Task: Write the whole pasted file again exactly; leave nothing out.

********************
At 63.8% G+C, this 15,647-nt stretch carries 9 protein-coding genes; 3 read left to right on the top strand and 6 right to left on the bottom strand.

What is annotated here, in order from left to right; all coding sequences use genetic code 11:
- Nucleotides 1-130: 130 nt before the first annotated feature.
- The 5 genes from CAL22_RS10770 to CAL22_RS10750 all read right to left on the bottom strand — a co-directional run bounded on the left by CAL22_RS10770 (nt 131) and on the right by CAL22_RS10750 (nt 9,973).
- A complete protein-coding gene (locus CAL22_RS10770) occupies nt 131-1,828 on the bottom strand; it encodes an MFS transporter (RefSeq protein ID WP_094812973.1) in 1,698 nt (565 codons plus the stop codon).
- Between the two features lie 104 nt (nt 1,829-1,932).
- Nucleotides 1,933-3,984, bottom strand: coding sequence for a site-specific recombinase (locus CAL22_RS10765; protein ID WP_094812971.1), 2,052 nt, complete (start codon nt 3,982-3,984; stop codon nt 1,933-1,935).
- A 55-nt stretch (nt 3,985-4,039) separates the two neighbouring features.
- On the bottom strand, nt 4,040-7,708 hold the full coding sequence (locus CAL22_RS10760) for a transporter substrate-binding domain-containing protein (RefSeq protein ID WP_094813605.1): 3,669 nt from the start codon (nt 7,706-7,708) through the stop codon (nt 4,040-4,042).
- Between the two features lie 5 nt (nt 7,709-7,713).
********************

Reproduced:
At 63.8% G+C, this 15,647-nt stretch carries 9 protein-coding genes; 3 read left to right on the top strand and 6 right to left on the bottom strand.

What is annotated here, in order from left to right; all coding sequences use genetic code 11:
- Nucleotides 1-130: 130 nt before the first annotated feature.
- The 5 genes from CAL22_RS10770 to CAL22_RS10750 all read right to left on the bottom strand — a co-directional run bounded on the left by CAL22_RS10770 (nt 131) and on the right by CAL22_RS10750 (nt 9,973).
- A complete protein-coding gene (locus CAL22_RS10770) occupies nt 131-1,828 on the bottom strand; it encodes an MFS transporter (RefSeq protein ID WP_094812973.1) in 1,698 nt (565 codons plus the stop codon).
- Between the two features lie 104 nt (nt 1,829-1,932).
- Nucleotides 1,933-3,984, bottom strand: coding sequence for a site-specific recombinase (locus CAL22_RS10765; protein ID WP_094812971.1), 2,052 nt, complete (start codon nt 3,982-3,984; stop codon nt 1,933-1,935).
- A 55-nt stretch (nt 3,985-4,039) separates the two neighbouring features.
- On the bottom strand, nt 4,040-7,708 hold the full coding sequence (locus CAL22_RS10760) for a transporter substrate-binding domain-containing protein (RefSeq protein ID WP_094813605.1): 3,669 nt from the start codon (nt 7,706-7,708) through the stop codon (nt 4,040-4,042).
- Between the two features lie 5 nt (nt 7,709-7,713).